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" How can it enter into the thoughts of man, that the soul, which is capable of such immense perfections, and of receiving new improvements to all eternity, shall Fall away into nothing almost as soon as it is created ? Are such abilities made for no purpose?... "
Murray's English Reader: Or, Pieces in Prose and Poetry, Selected from the ... - Sivu 94
tekijä(t) Lindley Murray - 1822 - 304 sivua
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The Young Gentleman and Lady's Monitor, and English Teacher's Assistant ...

1824 - 323 sivua
...into the thoughts of man, that the soul which is capable of such immense perfections, and of receiving new improvements to all eternity, shall fall away...and were he to live ten thousand more, would be the sanw thing he is at present. 1 5. Were a human soul thus at a stand in her accomplishments,. were her...

The Spectator: With Sketches of the Lives of the Authors, an Index ..., Nide 3

1824
...the thoughts of man, that the soul, which is capable of such immense perfections, and of receiving new improvements to all eternity, shall fall away...he is capable of; and were he to live ten thousand iriore, would be the same thing he is at present. Were a human soul thus at a stand in her accomplishments,...

The English Reader; Or, Pieces in Prose and Poetry: Selected from the Best ...

Lindley Murray - 1824 - 273 sivua
...eternity, shall fall away iato nothing, almost ns soon as it is cteated ? Are suc'i ahilities made lor no purpose ? A brute arrives at a point of perfection, that he can never pass : :sa, lew years he lias all the endowments he is capnble of; and were he t» live ten thousand uiore,...

Examples of English Prose: From the Reign of Elizabeth to the Present Time ...

George Walker - 1825 - 615 sivua
...the thoughts of man, that the soul, which is capable of such immense perfections, and of receiving new improvements to all eternity, shall fall away...thousand more, would be the same thing he is at present. Were a human soul thus at a stand in her accomplishments, were her faculties to be full blown, and...

Evidences of Christianity

Joseph Addison - 1825 - 239 sivua
...the thoughts of man, that the soul, which is capable of such immense per. fections, and of receiving new improvements to all eternity, shall fall away...years he has all the endowments he is capable of ; and rare he to live ten thousand more, would be the ame thing he is at present. Were a human oul thus at...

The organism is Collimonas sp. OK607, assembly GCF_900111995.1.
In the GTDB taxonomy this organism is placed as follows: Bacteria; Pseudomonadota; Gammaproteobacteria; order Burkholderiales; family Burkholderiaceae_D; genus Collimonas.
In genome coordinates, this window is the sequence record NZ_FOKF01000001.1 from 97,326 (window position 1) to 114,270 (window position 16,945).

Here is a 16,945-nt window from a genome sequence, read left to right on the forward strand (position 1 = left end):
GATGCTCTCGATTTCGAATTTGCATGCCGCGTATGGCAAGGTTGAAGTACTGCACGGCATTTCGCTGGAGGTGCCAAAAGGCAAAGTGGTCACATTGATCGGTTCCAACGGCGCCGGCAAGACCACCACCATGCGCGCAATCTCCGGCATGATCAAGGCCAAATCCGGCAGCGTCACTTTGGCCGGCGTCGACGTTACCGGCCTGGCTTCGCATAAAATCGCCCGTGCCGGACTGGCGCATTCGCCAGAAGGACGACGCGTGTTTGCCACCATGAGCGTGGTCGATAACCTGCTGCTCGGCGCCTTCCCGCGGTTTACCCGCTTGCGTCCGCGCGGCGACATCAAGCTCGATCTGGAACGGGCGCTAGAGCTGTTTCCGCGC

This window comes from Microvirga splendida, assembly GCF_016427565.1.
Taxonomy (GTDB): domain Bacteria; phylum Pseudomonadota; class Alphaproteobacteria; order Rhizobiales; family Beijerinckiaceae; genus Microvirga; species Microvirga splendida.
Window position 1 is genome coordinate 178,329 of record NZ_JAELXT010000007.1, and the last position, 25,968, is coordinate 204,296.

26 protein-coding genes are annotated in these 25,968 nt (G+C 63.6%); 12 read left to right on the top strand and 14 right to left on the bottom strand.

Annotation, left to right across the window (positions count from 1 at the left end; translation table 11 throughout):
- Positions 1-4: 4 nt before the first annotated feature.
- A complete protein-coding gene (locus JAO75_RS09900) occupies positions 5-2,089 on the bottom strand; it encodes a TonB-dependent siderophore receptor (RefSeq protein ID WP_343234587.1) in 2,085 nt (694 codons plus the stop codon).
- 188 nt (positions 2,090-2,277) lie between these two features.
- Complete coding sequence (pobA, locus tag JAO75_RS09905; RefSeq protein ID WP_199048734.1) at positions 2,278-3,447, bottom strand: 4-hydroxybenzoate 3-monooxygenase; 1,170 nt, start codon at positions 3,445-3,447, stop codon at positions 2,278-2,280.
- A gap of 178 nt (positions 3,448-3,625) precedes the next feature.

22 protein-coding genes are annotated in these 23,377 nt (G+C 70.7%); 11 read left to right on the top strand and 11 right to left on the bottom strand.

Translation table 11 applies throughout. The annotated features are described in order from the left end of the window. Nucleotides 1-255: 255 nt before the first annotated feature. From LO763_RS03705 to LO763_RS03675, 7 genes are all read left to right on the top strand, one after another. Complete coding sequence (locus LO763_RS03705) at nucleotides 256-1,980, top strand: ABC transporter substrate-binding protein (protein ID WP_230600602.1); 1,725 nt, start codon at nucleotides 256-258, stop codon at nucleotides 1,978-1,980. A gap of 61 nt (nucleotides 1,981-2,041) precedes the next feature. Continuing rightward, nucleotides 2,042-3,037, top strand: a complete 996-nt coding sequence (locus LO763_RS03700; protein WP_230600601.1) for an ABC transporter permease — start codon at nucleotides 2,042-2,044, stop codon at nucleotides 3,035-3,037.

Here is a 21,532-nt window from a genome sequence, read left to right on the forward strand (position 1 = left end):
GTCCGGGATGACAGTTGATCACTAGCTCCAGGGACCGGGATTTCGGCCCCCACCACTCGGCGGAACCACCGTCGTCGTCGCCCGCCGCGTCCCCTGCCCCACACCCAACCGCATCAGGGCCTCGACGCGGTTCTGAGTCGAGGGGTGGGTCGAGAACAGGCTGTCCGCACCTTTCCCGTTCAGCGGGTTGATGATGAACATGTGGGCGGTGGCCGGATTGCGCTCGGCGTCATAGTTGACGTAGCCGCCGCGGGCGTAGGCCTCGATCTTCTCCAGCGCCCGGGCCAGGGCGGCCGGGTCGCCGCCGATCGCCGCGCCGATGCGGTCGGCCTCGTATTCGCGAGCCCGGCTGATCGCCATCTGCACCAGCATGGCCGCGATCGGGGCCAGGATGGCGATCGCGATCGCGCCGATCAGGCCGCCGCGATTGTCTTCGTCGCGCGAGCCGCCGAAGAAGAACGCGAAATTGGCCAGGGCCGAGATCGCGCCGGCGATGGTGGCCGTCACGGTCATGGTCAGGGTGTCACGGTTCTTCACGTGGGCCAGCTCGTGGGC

The Harmony of the Law and the Gospel with Regard to the Doctrine of a ...

Thomas William Lancaster - 1825 - 470 sivua
...of the human and the brutal soul. For, to revert to the words of the same incomparable writer u, " a brute arrives at a " point of perfection that he...more, would " be the same thing he is at present." Nor is there any thing here which implies the necessity of a previous existence, but rather a presumption...

Lessons in Elocution, Or, A Selection of Pieces in Prose and Verse: For the ...

William Scott - 1825 - 372 sivua
...the thoughts of man, that the soul, which is capable of such immense perfections, and of receiving new improvements to all eternity, shall fall away...a point of perfection that he can never pass; in a tew years he has all the endowments he is capable of; and were he to live tea thousand more, he would...

Popular philosophy: or, The book of nature laid open upon Christian ...

George Miller - 1826
...the thoughts of man, that the soul, which is capable of such immense perfections, and of receiving new improvements to all eternity, shall fall away...thousand more, would be the same thing he is at present. Were a human soul thus at a stand in her accomplishments, were her faculties >o bu full bhwn, and incapable...

English Synonymes: With Copious Illustrations and Explanations, Drawn from ...

George Crabb - 1826 - 688 sivua
...crowns, with action those. POPK. When we speak of an endowment, we refer in our minds to the receiver ; ' A brute arrives at a point of perfection that he can...few years he has all the endowments he is capable of.1 ADDISON. When we speak of a talent (v. Intellect) we only think of its intrinsic quality or worth...

The English Reader: Or, Pieces in Prose and Poetry, Selected from the Best ...

Lindley Murray - 1826 - 252 sivua
...into the thoughts of man, that the soul, which is capable of immense perfections, and of receiving new improvements to all eternity, shall fall away...soon as it is created ? Are such abilities made for ne purpose ? A brute arrives at a point of perfection, that he can never pass : in a few years he has...




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